Smart(er) Energy Justice: Embedding equality into smart technology use and design
Deadline Monday 06 June – now closed
In UK policy smart meters are positioned as a solution to the energy challenge, supporting increasing individual accessibility, security of supply and reducing carbon emissions. Despite the nation-wide rollout of smart meters since 2016, use of smart meters remains limited and concerns for potential injustices in smart meter futures have been raised.
This project seeks to prioritise the voices of end users of smart meters by supporting them to think about their interactions with the energy infrastructure and what the future of smart meters may look like. Participants will then be invited to discuss what they consider to be potential issues of fairness or injustice.
Data collection will take place in the form of group workshops, where participants will tell a story about their meters, before taking part in a mapping exercise and then discussing issues of justice. The workshop borrows ideas from a research design paradigm but is novel in its application to the social sciences and so the project lead is about to embark on pilot workshops which will take place at the University of Brighton.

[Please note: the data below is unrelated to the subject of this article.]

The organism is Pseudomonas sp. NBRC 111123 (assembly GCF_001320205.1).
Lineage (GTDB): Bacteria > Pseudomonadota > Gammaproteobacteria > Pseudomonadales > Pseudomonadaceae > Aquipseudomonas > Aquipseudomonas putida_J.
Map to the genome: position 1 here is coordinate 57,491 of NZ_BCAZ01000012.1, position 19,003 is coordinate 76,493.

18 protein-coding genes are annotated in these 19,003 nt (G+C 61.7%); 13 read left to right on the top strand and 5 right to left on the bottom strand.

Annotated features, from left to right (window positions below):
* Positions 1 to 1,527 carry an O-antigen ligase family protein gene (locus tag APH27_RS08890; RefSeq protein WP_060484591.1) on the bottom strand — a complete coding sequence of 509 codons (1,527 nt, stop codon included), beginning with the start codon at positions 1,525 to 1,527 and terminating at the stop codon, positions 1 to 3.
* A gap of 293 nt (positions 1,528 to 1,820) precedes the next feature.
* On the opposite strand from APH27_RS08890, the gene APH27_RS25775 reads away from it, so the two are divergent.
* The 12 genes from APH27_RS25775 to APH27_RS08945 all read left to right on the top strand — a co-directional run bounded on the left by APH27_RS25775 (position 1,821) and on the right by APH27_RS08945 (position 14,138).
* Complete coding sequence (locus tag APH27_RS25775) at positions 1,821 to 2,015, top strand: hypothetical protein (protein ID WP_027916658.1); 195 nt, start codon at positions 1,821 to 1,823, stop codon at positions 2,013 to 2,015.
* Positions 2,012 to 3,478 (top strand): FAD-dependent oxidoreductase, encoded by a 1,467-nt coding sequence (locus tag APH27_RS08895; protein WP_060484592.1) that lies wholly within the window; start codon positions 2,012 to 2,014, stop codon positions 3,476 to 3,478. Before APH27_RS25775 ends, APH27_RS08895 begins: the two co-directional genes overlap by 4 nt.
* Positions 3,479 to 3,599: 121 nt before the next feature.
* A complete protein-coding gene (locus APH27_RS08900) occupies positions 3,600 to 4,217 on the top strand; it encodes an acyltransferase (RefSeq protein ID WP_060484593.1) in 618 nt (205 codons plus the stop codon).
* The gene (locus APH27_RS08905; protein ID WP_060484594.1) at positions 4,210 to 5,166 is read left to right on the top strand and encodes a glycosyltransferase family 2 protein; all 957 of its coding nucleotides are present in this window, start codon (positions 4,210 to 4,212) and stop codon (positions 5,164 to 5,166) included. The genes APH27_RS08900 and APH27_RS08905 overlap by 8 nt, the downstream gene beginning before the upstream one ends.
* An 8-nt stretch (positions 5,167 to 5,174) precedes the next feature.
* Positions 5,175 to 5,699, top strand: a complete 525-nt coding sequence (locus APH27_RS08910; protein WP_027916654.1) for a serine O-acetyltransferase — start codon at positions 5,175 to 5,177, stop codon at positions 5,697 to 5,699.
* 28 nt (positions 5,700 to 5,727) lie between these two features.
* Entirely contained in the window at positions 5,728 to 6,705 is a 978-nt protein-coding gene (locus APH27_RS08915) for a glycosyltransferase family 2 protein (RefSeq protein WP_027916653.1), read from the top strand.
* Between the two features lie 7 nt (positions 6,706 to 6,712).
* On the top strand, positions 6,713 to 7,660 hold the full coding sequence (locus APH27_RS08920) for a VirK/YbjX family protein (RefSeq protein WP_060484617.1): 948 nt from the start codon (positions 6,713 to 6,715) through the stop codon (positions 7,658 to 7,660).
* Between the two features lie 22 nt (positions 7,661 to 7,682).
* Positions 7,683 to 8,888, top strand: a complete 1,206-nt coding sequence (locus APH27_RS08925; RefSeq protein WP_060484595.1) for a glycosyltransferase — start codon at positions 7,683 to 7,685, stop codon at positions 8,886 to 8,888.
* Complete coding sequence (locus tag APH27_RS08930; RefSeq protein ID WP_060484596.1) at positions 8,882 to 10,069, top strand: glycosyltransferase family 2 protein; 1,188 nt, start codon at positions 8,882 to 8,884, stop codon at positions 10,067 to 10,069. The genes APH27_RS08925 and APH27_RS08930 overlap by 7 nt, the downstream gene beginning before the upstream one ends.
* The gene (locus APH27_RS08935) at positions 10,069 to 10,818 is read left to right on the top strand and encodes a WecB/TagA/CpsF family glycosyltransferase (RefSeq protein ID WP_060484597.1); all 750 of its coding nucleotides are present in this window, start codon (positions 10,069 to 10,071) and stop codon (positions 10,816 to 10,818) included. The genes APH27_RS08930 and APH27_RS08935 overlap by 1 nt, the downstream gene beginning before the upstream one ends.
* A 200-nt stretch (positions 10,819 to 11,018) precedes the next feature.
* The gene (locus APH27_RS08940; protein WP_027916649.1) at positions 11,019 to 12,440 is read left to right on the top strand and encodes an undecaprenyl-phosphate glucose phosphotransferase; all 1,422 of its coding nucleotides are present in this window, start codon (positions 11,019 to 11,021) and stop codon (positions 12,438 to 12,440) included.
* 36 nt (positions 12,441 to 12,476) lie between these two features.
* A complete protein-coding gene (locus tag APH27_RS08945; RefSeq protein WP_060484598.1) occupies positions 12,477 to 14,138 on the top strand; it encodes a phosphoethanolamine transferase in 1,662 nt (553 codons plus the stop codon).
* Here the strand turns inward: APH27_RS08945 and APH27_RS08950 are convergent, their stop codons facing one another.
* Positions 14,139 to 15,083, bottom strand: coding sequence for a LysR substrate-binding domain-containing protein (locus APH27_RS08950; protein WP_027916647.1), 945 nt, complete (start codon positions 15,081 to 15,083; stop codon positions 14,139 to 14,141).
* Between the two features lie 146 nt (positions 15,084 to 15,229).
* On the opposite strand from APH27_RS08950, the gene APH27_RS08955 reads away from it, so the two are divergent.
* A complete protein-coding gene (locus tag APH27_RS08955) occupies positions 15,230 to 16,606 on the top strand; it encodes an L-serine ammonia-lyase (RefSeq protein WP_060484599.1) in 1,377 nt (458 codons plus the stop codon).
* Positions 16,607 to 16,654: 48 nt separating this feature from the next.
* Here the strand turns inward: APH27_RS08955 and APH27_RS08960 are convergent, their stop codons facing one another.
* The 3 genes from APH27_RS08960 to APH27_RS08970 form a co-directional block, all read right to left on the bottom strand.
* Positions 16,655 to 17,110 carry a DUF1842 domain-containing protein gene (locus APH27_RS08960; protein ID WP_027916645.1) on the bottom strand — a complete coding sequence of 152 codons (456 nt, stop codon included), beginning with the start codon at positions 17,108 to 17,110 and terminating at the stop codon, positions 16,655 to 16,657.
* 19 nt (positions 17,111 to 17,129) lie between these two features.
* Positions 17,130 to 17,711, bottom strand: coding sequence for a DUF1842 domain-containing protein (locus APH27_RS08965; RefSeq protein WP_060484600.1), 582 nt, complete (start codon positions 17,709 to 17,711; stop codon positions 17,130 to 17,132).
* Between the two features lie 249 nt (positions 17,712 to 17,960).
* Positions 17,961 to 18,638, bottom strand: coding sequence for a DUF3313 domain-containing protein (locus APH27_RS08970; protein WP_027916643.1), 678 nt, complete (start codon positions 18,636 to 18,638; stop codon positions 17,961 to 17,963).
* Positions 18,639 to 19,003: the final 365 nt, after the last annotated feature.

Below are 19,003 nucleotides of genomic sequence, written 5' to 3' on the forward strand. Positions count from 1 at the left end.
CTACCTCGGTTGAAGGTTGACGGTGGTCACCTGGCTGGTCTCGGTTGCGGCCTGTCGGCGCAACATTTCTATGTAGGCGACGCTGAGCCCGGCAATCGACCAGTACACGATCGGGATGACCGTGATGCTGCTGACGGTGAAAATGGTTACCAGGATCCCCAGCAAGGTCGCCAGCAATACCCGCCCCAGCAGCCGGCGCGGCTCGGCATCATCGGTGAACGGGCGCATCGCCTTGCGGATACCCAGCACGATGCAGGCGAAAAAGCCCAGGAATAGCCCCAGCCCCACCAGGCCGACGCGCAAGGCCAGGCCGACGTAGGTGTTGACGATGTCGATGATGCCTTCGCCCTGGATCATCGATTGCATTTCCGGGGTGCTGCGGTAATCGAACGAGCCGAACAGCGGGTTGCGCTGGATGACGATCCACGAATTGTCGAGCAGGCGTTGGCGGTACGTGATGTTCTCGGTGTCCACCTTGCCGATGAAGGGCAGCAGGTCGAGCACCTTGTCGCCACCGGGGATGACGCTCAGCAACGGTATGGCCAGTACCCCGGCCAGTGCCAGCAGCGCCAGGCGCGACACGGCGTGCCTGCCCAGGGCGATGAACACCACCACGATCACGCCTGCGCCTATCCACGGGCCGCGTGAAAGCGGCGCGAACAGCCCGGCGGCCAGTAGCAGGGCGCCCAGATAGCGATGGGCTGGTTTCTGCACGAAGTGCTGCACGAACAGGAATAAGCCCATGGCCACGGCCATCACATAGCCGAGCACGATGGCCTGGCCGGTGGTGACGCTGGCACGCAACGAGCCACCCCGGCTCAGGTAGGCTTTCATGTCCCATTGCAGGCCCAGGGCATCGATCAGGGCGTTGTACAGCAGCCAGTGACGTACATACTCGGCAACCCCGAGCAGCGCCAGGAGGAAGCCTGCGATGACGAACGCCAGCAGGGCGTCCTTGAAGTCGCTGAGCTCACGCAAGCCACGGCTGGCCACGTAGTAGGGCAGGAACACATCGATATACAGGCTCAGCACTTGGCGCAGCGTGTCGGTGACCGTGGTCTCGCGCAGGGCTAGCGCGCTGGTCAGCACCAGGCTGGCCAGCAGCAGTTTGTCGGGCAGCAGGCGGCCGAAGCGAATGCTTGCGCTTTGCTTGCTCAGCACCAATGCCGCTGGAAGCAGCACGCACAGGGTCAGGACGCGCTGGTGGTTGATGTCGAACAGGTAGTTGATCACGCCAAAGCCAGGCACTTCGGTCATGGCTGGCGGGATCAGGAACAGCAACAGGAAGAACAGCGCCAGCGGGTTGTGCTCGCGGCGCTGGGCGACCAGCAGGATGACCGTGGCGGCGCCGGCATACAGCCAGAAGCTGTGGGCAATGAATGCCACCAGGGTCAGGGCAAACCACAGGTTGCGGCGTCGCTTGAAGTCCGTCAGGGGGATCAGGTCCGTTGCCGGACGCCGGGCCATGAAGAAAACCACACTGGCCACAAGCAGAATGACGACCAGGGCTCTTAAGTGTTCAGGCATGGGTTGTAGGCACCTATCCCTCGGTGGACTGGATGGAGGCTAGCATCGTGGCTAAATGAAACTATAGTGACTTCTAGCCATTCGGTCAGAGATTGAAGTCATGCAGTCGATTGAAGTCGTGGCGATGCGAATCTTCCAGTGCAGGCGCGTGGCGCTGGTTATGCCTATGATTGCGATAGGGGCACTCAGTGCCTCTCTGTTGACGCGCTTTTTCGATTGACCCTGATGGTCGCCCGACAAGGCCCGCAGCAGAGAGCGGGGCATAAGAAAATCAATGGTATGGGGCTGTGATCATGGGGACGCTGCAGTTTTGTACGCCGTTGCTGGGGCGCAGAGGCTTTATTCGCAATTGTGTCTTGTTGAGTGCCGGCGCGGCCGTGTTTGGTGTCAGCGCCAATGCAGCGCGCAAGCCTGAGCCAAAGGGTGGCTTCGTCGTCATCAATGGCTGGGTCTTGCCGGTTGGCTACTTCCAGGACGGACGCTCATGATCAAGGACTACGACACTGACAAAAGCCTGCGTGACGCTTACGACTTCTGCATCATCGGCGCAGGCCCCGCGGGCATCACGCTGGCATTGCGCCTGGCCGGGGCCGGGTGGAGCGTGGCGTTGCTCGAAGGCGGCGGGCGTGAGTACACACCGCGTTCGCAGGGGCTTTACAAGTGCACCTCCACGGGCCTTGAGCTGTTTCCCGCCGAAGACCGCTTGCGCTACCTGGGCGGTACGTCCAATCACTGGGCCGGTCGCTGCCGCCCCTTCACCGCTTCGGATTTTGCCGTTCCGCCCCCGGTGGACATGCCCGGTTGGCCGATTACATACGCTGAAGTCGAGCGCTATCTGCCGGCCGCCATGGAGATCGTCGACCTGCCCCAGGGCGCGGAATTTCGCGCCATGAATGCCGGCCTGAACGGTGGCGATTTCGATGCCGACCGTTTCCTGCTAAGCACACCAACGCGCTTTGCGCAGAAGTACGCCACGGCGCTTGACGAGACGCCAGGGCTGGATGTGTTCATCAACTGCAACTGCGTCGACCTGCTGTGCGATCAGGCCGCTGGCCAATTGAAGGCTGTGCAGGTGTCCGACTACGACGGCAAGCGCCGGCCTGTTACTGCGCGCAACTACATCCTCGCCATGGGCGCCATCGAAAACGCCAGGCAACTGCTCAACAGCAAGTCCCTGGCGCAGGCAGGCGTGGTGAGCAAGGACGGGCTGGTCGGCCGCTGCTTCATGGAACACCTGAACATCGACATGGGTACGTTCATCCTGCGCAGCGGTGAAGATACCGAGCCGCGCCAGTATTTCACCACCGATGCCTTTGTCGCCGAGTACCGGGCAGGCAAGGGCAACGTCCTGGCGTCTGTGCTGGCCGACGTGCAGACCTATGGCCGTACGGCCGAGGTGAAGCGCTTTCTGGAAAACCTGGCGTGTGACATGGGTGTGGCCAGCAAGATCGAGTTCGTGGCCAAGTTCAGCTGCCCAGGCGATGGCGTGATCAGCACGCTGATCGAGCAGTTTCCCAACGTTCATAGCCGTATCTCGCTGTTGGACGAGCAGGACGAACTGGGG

The aim of the pilot workshops is to gain better understanding of what sort of data will be generated by the group and how best to analyse it. The pilot will also help with logistical planning for the main study, such as timings and how best to structure the activities.
I, Kelly, am a first-generation university student from a low income family. My father did not pass the 11 plus and my mother is from South East Asia, only studying to GCSE level equivalent. As such I had no experience of either further or higher education at home, and this was the same across my wider family. As an undergraduate it never occurred to me that I could do a masters, let alone a PhD. I would be happy to show that it is a possibility for someone with a similar background.
Tasks and activities to be undertaken by the UG/PGT student:
- Assist with organising and arranging logistics of workshop
- Working with lead researcher to develop observation framework
- Observing and making notes during workshop
- Potential for assisting with transcription and basic analysis.
Experience and knowledge required/desired:
- Strong organisational skills
- Ability to communicate clearly with a range of audiences
- Interest in qualitative and/or participatory research methods
Skills, knowledge, experience to be gained:
- Gaining knowledge of participatory mapping methods
- Experience of collecting observational data in a workshop setting
- Collaborative working with lead researcher
Project lead: Kelly Prime, K.Prime@brighton.ac.uk
School: Humanities and Social Science